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    Stomach-wrenching acceleration is to be expected when you combine 400 hp and the CTS-V's light-for-a-big-sedan 3,847 pounds, just 338 (of which the bigger motor accounts for 62 pounds and the more robust transmission a further 60) more than the base 3.2 V6. What was far less expected was the big V8's sophistication relative to its application in the Corvette. Prior to my hot laps around Wisconsin's Road America, I expected the CTS-V's turn of speed to be accompanied by the Z06's NVH — loud intake roar, valve clatter and a general rumbling not befitting a luxury sedan. In fact, I fully expected to be disappointed that the company hadn't chosen a hot-rodded version of its refined Northstar double overhead cam V8 instead of the Corvette's pushrod lump (Cadillac claims that the LS-6 was chosen because the Northstar was too big to fit in the CTS' engine bay, originally designed for a V6).

    In fact, there was nothing to be disappointed about. Indeed, Cadillac has exorcised almost all of cacophony, thanks to a stiffer engine cradle, optimal engine mounting and low-impedance gusseting. Even if I don't quite understand how such small changes make such a large difference, I can certainly appreciate its effect as the overhead valve LS-6, in this guise at least, feels as sophisticated as the competition's double overhead cam designs.

    Surprisingly, the CTS' rear-wheel-drive chassis didn't need much reinforcement to handle all the extra power. Other than a bolt-in shock tower brace to allow more linear steering input as the big 245/45ZR18 Goodyear Eagle run-flats bite the tarmac, little chassis-stiffening is needed to cope with the CTS-V's new turn of speed.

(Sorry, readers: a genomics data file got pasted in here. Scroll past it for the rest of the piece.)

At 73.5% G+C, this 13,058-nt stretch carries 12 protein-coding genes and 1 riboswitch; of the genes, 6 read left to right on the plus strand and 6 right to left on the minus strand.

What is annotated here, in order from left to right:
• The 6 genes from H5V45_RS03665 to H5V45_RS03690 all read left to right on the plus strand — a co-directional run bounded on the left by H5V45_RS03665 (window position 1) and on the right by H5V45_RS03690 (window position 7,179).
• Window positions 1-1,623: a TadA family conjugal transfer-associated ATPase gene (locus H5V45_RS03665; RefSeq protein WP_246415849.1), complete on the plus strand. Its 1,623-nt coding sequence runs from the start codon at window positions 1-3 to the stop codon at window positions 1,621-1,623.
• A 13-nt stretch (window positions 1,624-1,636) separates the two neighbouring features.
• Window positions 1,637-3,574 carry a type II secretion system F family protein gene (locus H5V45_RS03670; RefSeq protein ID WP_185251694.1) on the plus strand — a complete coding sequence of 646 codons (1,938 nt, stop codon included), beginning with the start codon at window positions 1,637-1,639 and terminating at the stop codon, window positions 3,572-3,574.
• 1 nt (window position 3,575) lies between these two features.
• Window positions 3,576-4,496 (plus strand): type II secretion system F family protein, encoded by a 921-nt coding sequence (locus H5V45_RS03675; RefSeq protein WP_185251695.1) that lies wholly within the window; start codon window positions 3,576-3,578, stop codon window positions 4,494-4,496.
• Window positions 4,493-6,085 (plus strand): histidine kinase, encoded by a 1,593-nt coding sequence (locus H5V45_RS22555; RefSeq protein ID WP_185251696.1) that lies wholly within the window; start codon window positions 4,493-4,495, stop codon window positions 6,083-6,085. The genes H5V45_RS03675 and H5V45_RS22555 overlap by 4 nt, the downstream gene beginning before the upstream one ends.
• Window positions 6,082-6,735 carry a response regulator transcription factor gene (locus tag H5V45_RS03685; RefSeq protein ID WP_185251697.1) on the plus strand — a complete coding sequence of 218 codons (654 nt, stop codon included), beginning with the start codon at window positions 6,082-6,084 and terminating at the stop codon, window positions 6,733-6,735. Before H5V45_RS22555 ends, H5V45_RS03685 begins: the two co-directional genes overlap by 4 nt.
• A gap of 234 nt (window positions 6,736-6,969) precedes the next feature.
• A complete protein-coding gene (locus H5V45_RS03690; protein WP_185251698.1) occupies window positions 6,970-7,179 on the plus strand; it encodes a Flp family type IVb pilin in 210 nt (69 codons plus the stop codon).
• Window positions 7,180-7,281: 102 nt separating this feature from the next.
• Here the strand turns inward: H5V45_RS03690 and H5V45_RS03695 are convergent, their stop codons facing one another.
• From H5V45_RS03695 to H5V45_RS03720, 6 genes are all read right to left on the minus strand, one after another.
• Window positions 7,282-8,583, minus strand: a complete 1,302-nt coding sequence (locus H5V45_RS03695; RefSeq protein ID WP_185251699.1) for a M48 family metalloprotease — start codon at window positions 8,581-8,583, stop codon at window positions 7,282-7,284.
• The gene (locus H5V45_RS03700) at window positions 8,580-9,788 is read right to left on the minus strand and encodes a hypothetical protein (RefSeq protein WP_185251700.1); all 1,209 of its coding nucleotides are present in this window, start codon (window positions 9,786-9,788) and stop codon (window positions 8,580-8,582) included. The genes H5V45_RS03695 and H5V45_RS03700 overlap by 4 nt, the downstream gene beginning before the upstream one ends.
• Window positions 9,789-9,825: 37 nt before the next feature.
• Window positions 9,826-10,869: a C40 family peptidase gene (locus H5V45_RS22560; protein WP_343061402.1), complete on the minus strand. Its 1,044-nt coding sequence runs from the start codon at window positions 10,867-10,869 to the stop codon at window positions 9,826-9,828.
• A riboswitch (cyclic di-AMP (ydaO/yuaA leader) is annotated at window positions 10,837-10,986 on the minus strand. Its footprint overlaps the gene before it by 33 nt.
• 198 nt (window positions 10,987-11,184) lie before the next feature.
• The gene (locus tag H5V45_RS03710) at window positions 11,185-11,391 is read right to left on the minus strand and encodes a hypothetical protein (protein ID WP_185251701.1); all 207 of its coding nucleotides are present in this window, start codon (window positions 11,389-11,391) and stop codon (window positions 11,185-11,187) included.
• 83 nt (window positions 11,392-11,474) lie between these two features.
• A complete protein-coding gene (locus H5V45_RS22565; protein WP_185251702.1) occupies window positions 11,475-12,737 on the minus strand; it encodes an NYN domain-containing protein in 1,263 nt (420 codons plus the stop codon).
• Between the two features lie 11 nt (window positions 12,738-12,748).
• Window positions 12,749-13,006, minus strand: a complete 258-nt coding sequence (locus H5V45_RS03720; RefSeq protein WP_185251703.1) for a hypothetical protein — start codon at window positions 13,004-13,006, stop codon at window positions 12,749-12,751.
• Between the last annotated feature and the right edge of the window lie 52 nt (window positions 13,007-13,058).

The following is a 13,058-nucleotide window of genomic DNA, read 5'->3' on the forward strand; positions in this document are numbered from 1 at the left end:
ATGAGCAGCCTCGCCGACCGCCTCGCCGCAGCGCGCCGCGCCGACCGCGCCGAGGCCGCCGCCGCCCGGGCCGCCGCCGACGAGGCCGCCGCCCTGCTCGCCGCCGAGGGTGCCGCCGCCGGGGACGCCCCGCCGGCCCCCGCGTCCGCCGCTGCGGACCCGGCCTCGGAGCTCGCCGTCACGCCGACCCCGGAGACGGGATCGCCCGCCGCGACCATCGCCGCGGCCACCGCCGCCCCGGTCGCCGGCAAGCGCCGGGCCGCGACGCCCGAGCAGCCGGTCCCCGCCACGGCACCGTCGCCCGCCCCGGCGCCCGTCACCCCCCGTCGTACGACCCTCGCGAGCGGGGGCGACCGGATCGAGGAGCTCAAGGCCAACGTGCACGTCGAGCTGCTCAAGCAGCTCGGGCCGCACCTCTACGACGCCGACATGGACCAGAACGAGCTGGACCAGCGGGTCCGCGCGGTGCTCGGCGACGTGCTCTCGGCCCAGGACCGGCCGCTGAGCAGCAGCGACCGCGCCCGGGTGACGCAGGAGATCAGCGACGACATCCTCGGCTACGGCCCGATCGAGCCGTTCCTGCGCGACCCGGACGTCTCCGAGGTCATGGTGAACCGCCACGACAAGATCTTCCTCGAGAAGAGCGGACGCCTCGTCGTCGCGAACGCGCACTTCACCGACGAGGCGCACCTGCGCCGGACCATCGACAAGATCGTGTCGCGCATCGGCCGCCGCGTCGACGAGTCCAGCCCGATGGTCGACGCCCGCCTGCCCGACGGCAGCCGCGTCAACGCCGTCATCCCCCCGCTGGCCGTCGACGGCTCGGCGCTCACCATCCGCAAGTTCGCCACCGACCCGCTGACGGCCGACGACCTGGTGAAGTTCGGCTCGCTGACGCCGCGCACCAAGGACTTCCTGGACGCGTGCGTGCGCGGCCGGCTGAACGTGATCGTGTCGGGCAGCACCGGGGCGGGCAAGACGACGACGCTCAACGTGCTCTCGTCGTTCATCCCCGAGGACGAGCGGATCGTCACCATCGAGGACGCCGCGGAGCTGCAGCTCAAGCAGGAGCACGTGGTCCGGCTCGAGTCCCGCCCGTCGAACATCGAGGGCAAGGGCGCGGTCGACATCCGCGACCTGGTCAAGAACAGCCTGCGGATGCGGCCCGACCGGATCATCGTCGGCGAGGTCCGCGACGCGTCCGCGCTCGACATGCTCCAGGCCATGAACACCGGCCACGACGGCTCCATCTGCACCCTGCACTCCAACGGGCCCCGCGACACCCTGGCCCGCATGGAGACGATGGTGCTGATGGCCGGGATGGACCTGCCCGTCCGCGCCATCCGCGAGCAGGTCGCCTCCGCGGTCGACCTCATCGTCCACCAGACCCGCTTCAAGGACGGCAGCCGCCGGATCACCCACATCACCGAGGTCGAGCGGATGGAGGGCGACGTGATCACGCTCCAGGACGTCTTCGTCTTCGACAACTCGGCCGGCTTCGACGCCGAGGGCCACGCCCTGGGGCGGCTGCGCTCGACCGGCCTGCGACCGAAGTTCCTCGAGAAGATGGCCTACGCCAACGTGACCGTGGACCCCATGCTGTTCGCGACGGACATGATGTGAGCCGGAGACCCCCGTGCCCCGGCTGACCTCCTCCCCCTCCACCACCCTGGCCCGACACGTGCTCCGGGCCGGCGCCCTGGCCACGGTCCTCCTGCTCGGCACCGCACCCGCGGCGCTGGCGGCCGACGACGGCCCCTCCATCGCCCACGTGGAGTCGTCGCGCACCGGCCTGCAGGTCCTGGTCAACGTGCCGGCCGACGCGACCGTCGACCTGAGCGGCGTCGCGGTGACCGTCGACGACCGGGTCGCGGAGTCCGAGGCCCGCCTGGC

Of course, the tuning of the various chassis bits has radically changed. Spring rates are up 27 percent all round and the stabilizer bars are 3.6mm (front) and 3.0mm (rear) thicker than on the standard item, with firmer damping at all four corners and Nivomat self-leveling rear shocks at the rear. And the addition of the bigger engine and sturdier transmission has only transferred about two percentage points of the car's weight balance forward (it now stands at about 54/46 front to rear).

    All of which adds up to a car that handles like no Cadillac before it. More softly suspended than the M3 (and you really notice its more comfortable ride on the street), the CTS-V was nonetheless fully capable on the ultrahigh-speed corners of Road America, with body control easily the equal of, and probably superior to, Audi's S4 and Mercedes' C32 AMG. Steering response is very linear, body roll well contained (especially at the front) and grip prodigious.